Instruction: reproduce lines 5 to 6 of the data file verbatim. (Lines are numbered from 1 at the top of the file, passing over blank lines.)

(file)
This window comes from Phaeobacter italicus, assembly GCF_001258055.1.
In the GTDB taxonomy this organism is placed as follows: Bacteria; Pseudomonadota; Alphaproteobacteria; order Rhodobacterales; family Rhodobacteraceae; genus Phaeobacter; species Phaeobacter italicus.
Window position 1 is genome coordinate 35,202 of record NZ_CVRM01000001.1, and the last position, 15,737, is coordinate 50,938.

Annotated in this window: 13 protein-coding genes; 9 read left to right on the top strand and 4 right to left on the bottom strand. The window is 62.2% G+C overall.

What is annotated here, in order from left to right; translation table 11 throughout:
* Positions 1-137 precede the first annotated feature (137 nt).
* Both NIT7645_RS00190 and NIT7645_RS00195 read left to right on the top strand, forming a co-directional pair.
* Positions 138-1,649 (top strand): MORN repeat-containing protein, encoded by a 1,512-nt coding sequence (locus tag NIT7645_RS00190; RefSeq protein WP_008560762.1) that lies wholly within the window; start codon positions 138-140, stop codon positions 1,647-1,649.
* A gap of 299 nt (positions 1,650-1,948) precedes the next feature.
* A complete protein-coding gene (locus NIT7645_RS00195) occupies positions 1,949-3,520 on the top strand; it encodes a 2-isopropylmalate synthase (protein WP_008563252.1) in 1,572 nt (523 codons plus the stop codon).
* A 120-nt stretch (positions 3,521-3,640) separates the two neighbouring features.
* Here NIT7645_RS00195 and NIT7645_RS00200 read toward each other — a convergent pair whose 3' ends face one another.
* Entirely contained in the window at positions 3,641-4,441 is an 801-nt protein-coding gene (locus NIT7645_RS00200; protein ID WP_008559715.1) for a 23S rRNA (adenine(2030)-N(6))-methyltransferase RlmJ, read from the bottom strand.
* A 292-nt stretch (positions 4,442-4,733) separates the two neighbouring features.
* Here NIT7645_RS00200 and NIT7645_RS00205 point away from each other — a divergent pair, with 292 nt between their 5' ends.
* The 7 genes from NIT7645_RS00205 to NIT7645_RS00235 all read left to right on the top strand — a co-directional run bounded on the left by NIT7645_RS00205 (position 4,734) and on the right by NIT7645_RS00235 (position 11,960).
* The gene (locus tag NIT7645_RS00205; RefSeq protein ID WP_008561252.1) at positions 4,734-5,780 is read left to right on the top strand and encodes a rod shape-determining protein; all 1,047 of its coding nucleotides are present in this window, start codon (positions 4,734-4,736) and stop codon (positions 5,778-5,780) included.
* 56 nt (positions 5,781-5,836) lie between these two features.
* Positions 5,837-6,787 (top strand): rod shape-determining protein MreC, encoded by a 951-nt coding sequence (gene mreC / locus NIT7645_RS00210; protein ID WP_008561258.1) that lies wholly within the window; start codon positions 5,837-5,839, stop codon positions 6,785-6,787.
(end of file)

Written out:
What is annotated here, in order from left to right; translation table 11 throughout:
* Positions 1-137 precede the first annotated feature (137 nt).